Reporting from the International Water Summit, Abu Dhabi, UAE
It is essential to the production of electricity and other energy, to agriculture and industrialization, to comfort and progress.
But in a world of climate change and population growth, a world in which natural and man-made disasters demand better, smarter and more sustainable technologies, the availability of water and energy will determine the future of life itself.
Will there be enough?
As we face this monumental question, government regulators, industry leaders and citizens of the world are beginning to think differently. Energy and water systems have historically been developed, managed and regulated independently and solutions have been considered separately.
Today, there is a growing understanding of the natural nexus between water and energy. To find sustainable solutions, we must start with the basics. We all know the price of a gallon of gas, and we track this cost daily.
But what is a gallon of water worth?
"Most people don't have a common tendency to place a value on water," Xylem President and CEO Patrick Decker said. "This is becoming more and more understandable by our policy and thought leaders around the world that some of the biggest demands on the environment in terms of energy production are the demands placed on water and the scarcity of water.
"In many areas where oil is the most abundant, water is the most scarce. It is simply not going to be sustainable until we have as much of a focus and debate around the value of water—whether that be sources of clean water, the climate of the energy cycle or management of the wastewater."
An integrated, strategic approach can guide technology research, development, demonstration and deployment (RDD&D) to address regional water-energy issues and also make national and global impacts, according to a 2014 report from the Department of Energy ("The Water-Energy Nexus: Challenges and Opportunities").
The World Health Organization predicts that by 2050 two-thirds of the nearly 10 billion people on Earth will live in developed cities, which will create great pressure on global energy and water resources.
In the Middle East, produced water from oil and gas operations wastes more than 73 million barrels per day. In regions characterized by unconventional production of oil, such as tight oil and oil sands, a single well can require up to 5 million gallons of water.
"This is clearly not sustainable," Decker said. "We need resilience for water infrastructure. Water variability is resulting in a rising economic risk for communities around the world. Floods disrupt power plants, oil refineries and other critical energy infrastructure. Managing the movement of water around energy facilities during these times is crucial for maintaining resilience. In arid environments, there are some no-regret moves that can immediately be made, such as water reuse. These are common in the Middle East, Singapore, Australia and the U.S. Reuse can help close the gap between supply and demand."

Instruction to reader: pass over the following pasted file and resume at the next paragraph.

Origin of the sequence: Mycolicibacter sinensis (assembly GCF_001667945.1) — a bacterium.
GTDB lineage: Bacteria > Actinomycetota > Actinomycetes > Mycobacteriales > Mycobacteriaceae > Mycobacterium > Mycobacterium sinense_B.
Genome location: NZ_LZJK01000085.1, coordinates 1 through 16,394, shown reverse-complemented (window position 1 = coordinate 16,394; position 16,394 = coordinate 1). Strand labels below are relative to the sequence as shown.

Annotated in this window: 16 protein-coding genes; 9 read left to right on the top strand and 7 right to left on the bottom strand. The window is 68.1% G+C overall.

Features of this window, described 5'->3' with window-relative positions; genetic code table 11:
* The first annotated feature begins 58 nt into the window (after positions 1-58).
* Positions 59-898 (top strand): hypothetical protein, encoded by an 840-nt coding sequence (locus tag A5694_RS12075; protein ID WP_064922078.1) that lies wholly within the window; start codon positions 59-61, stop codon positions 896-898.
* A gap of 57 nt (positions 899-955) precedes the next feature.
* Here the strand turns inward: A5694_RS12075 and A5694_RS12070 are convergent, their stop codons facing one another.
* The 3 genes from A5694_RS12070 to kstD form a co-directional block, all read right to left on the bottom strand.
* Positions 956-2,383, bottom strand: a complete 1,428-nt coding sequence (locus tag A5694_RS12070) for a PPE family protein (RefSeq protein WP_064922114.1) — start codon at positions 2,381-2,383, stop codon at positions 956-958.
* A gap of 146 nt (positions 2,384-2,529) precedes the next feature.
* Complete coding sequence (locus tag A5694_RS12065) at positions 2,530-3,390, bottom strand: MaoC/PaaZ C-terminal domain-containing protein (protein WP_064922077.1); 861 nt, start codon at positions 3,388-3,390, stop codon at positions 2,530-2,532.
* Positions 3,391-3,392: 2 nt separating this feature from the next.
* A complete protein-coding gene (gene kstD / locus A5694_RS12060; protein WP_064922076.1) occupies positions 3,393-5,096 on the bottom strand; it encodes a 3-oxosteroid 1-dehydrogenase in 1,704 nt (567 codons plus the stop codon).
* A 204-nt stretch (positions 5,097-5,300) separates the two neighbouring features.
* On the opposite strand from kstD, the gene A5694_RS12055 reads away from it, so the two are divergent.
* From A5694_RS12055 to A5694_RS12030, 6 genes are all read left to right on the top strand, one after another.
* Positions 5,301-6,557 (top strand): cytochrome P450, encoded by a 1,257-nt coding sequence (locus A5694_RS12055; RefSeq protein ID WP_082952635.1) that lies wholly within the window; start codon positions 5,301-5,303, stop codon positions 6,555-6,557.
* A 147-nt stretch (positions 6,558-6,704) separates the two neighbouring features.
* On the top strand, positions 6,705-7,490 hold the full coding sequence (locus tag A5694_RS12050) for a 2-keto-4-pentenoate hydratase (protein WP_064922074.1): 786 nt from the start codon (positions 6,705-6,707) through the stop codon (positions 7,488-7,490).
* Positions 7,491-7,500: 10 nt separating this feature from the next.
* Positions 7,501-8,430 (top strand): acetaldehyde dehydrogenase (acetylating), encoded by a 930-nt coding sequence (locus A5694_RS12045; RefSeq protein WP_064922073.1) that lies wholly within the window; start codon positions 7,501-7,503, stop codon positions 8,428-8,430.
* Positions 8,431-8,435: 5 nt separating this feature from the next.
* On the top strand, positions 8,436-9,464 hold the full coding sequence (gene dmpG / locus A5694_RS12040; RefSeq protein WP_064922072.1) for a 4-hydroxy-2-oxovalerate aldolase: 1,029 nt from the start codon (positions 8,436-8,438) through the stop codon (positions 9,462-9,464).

The Role of Technology
Energy sustaining partners should realize the need for less stringent thinking in terms of technology.
"With regard to pump-related technology, the key is energy efficiency and having more data to measure the efficiency. And we need to use partnerships to accomplish this," Decker said. "Partnering is the ultimate catalyst to create water security for the world."
Climate change, population growth and rising sea levels all lead to a higher requirement for water treatment and pumping tasks, said Franz Bosbach, Technology Foresight, KSB Group.
"We enter a vicious circle," Bosbach said. "Renewable energy sources need water. Plants for biogas production need irrigation. Wind generators have to be cooled. Water production and energy generation both depend on each other and the use of resources."
Pumps account for 20 percent of the global energy demand. Energy efficient pumping systems reduce the impact on both energy and water consumption.
"Higher efficiency at machine level (new motor design, new pump design, speed control), combined with the even larger leverage effect of pump system optimization is the logical response here and will reduce the impact on our environment," Bosbach said. "The water-energy nexus will force us to change the types and sizes of pumps we are using. The waste of water in the energy generation process has to be reduced by water recycling and reuse."
This means, for example, fewer intakes from the sea or rivers, improved circulation concepts with a high level of optimization and local water treatment as an integrated step in reusing water, Bosbach explained. "In industrial processes for chemical products, there is progress in optimization from sealing water circuits to zero liquid discharge. Energy generation will, and has to, follow suit."
More innovation is the key, Decker said.
"There is no one single technology that is going to solve all the issues here. We need to partner together and realize that we all have some level of risk aversion. None of us wants to make changes with technology that will put our public health at risk. Having greater cooperation and opening the research capabilities together and having trust in the partnerships is key. Education and awareness will also be difference makers."